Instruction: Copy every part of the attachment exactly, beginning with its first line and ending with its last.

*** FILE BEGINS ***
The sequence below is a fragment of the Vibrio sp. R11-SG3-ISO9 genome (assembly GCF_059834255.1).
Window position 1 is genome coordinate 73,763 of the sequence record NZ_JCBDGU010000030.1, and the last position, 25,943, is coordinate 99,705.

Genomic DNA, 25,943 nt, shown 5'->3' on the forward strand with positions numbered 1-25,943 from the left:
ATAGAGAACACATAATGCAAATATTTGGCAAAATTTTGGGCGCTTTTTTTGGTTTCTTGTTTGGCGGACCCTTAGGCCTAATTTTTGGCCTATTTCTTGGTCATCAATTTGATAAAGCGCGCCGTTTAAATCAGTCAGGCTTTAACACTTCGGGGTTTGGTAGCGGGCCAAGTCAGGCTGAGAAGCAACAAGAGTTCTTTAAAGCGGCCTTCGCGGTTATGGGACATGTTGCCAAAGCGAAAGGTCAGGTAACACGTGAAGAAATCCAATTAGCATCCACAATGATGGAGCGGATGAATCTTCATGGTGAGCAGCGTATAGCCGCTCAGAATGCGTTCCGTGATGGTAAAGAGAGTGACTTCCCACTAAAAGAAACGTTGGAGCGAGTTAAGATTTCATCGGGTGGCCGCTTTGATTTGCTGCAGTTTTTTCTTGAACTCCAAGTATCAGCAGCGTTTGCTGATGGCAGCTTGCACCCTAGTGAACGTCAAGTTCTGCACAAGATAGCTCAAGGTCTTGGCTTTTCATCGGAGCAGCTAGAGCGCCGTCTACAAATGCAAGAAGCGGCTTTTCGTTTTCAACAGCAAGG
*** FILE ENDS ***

The sequence below is a fragment of the Vibrio sp. R11-SG3-ISO9 genome (assembly GCF_059834255.1).
Window position 1 is genome coordinate 73,763 of the sequence record NZ_JCBDGU010000030.1, and the last position, 25,943, is coordinate 99,705.

Genomic DNA, 25,943 nt, shown 5'->3' on the forward strand with positions numbered 1-25,943 from the left:
ATAGAGAACACATAATGCAAATATTTGGCAAAATTTTGGGCGCTTTTTTTGGTTTCTTGTTTGGCGGACCCTTAGGCCTAATTTTTGGCCTATTTCTTGGTCATCAATTTGATAAAGCGCGCCGTTTAAATCAGTCAGGCTTTAACACTTCGGGGTTTGGTAGCGGGCCAAGTCAGGCTGAGAAGCAACAAGAGTTCTTTAAAGCGGCCTTCGCGGTTATGGGACATGTTGCCAAAGCGAAAGGTCAGGTAACACGTGAAGAAATCCAATTAGCATCCACAATGATGGAGCGGATGAATCTTCATGGTGAGCAGCGTATAGCCGCTCAGAATGCGTTCCGTGATGGTAAAGAGAGTGACTTCCCACTAAAAGAAACGTTGGAGCGAGTTAAGATTTCATCGGGTGGCCGCTTTGATTTGCTGCAGTTTTTTCTTGAACTCCAAGTATCAGCAGCGTTTGCTGATGGCAGCTTGCACCCTAGTGAACGTCAAGTTCTGCACAAGATAGCTCAAGGTCTTGGCTTTTCATCGGAGCAGCTAGAGCGCCGTCTACAAATGCAAGAAGCGGCTTTTCGTTTTCAACAGCAAGG